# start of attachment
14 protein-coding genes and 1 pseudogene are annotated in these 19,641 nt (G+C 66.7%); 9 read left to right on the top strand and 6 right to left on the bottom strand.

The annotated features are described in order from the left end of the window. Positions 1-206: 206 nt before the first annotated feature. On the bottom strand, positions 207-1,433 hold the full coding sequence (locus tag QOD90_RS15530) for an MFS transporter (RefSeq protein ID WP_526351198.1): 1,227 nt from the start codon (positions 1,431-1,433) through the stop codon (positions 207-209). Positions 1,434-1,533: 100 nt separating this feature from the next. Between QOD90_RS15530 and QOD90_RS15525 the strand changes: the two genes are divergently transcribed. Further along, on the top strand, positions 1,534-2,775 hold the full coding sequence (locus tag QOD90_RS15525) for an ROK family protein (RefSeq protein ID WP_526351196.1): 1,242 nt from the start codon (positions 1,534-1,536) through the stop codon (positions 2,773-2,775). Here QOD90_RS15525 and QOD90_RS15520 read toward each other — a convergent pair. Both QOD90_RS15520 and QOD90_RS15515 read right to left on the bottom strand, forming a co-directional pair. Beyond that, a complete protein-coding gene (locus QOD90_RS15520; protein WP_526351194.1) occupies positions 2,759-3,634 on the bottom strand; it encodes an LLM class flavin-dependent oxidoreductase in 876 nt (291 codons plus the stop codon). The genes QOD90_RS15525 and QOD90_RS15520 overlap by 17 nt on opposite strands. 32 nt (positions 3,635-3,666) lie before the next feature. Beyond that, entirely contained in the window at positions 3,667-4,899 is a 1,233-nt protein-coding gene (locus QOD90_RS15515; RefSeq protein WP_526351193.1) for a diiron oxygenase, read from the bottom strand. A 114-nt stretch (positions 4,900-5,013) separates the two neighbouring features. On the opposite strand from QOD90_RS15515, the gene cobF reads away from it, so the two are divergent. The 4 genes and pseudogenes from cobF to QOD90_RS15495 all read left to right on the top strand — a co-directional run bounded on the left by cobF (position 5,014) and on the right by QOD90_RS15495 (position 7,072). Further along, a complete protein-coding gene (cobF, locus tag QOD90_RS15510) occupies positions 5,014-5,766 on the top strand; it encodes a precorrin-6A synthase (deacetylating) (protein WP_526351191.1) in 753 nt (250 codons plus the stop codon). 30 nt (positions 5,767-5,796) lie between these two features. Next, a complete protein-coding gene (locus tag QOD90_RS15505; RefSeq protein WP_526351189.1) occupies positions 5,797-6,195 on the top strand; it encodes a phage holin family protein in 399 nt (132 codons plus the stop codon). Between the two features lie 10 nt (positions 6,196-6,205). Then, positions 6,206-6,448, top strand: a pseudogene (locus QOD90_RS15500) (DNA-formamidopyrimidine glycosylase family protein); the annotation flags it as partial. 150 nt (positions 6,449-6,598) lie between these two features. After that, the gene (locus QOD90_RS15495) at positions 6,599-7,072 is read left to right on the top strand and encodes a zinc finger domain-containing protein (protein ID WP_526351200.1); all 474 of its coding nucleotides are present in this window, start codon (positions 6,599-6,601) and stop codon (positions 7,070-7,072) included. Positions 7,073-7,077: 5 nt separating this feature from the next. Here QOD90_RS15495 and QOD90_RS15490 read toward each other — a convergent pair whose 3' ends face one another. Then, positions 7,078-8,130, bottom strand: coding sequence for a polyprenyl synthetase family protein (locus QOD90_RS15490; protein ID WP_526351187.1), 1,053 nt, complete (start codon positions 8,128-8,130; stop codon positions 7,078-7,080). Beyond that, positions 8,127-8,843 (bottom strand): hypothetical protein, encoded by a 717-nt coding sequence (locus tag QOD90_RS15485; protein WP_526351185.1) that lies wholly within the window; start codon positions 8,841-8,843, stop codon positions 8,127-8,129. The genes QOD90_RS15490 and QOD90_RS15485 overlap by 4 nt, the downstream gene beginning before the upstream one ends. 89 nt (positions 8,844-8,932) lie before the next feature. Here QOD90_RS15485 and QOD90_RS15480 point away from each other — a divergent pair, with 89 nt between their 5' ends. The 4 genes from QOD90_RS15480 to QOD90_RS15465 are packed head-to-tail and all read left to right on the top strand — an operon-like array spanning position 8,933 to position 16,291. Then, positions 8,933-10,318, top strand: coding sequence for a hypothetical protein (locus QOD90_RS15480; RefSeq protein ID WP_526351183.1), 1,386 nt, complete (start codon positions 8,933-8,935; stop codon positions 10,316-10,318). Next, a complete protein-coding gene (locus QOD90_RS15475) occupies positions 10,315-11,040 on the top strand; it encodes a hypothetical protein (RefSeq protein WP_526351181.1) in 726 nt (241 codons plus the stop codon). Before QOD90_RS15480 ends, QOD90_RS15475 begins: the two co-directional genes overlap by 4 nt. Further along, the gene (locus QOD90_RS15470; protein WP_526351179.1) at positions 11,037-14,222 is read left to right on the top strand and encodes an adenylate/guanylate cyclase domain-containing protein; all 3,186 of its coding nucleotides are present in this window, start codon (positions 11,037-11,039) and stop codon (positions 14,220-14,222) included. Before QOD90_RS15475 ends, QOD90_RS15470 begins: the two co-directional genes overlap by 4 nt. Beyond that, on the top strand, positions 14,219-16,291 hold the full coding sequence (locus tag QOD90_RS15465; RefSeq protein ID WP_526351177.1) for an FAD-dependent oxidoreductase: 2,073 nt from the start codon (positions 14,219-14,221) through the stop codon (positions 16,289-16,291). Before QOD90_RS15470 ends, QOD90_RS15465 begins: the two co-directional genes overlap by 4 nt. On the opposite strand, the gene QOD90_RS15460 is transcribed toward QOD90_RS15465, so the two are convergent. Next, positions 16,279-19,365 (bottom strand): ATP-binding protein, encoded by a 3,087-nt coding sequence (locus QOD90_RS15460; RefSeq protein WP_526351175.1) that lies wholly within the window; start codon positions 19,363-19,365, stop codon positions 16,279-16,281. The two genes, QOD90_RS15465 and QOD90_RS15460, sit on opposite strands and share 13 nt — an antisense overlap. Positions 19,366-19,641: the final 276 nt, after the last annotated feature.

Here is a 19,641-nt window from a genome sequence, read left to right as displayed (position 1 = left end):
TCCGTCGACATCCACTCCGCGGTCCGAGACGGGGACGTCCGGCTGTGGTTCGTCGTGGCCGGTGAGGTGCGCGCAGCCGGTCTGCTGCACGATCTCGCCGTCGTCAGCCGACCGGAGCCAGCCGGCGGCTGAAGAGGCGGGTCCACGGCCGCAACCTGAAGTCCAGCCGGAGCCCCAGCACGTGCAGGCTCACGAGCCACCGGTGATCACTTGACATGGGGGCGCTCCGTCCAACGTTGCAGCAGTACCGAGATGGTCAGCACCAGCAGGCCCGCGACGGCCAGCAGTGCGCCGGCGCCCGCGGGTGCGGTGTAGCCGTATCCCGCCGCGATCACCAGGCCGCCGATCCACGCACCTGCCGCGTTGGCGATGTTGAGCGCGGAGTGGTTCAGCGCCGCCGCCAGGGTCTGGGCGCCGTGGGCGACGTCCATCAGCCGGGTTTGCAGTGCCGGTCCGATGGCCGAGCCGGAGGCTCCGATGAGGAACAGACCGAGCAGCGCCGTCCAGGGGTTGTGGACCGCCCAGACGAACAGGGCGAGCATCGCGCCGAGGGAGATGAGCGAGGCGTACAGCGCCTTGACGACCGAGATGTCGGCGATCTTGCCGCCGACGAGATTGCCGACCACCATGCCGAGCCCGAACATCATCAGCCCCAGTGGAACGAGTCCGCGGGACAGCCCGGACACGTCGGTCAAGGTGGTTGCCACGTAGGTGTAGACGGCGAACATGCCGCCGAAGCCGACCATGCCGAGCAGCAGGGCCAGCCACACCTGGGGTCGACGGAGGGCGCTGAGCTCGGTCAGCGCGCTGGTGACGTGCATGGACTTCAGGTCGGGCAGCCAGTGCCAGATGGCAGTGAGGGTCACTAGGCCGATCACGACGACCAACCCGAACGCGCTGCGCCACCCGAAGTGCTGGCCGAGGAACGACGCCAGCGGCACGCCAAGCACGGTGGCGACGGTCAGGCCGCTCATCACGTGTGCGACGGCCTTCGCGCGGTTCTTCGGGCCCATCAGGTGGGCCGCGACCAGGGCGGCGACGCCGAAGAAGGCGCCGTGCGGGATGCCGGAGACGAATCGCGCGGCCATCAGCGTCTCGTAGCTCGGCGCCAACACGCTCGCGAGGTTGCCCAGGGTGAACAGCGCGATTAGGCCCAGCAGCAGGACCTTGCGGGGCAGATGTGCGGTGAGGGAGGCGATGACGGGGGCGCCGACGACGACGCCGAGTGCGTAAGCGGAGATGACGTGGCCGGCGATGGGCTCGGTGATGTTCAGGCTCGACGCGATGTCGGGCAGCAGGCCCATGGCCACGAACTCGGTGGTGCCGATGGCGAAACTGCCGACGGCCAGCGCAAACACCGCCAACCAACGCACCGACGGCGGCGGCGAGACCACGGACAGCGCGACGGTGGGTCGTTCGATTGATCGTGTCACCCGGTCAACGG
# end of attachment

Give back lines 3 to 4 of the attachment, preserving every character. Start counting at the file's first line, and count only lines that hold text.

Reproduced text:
Here is a 19,641-nt window from a genome sequence, read left to right as displayed (position 1 = left end):
TCCGTCGACATCCACTCCGCGGTCCGAGACGGGGACGTCCGGCTGTGGTTCGTCGTGGCCGGTGAGGTGCGCGCAGCCGGTCTGCTGCACGATCTCGCCGTCGTCAGCCGACCGGAGCCAGCCGGCGGCTGAAGAGGCGGGTCCACGGCCGCAACCTGAAGTCCAGCCGGAGCCCCAGCACGTGCAGGCTCACGAGCCACCGGTGATCACTTGACATGGGGGCGCTCCGTCCAACGTTGCAGCAGTACCGAGATGGTCAGCACCAGCAGGCCCGCGACGGCCAGCAGTGCGCCGGCGCCCGCGGGTGCGGTGTAGCCGTATCCCGCCGCGATCACCAGGCCGCCGATCCACGCACCTGCCGCGTTGGCGATGTTGAGCGCGGAGTGGTTCAGCGCCGCCGCCAGGGTCTGGGCGCCGTGGGCGACGTCCATCAGCCGGGTTTGCAGTGCCGGTCCGATGGCCGAGCCGGAGGCTCCGATGAGGAACAGACCGAGCAGCGCCGTCCAGGGGTTGTGGACCGCCCAGACGAACAGGGCGAGCATCGCGCCGAGGGAGATGAGCGAGGCGTACAGCGCCTTGACGACCGAGATGTCGGCGATCTTGCCGCCGACGAGATTGCCGACCACCATGCCGAGCCCGAACATCATCAGCCCCAGTGGAACGAGTCCGCGGGACAGCCCGGACACGTCGGTCAAGGTGGTTGCCACGTAGGTGTAGACGGCGAACATGCCGCCGAAGCCGACCATGCCGAGCAGCAGGGCCAGCCACACCTGGGGTCGACGGAGGGCGCTGAGCTCGGTCAGCGCGCTGGTGACGTGCATGGACTTCAGGTCGGGCAGCCAGTGCCAGATGGCAGTGAGGGTCACTAGGCCGATCACGACGACCAACCCGAACGCGCTGCGCCACCCGAAGTGCTGGCCGAGGAACGACGCCAGCGGCACGCCAAGCACGGTGGCGACGGTCAGGCCGCTCATCACGTGTGCGACGGCCTTCGCGCGGTTCTTCGGGCCCATCAGGTGGGCCGCGACCAGGGCGGCGACGCCGAAGAAGGCGCCGTGCGGGATGCCGGAGACGAATCGCGCGGCCATCAGCGTCTCGTAGCTCGGCGCCAACACGCTCGCGAGGTTGCCCAGGGTGAACAGCGCGATTAGGCCCAGCAGCAGGACCTTGCGGGGCAGATGTGCGGTGAGGGAGGCGATGACGGGGGCGCCGACGACGACGCCGAGTGCGTAAGCGGAGATGACGTGGCCGGCGATGGGCTCGGTGATGTTCAGGCTCGACGCGATGTCGGGCAGCAGGCCCATGGCCACGAACTCGGTGGTGCCGATGGCGAAACTGCCGACGGCCAGCGCAAACACCGCCAACCAACGCACCGACGGCGGCGGCGAGACCACGGACAGCGCGACGGTGGGTCGTTCGATTGATCGTGTCACCCGGTCAACGG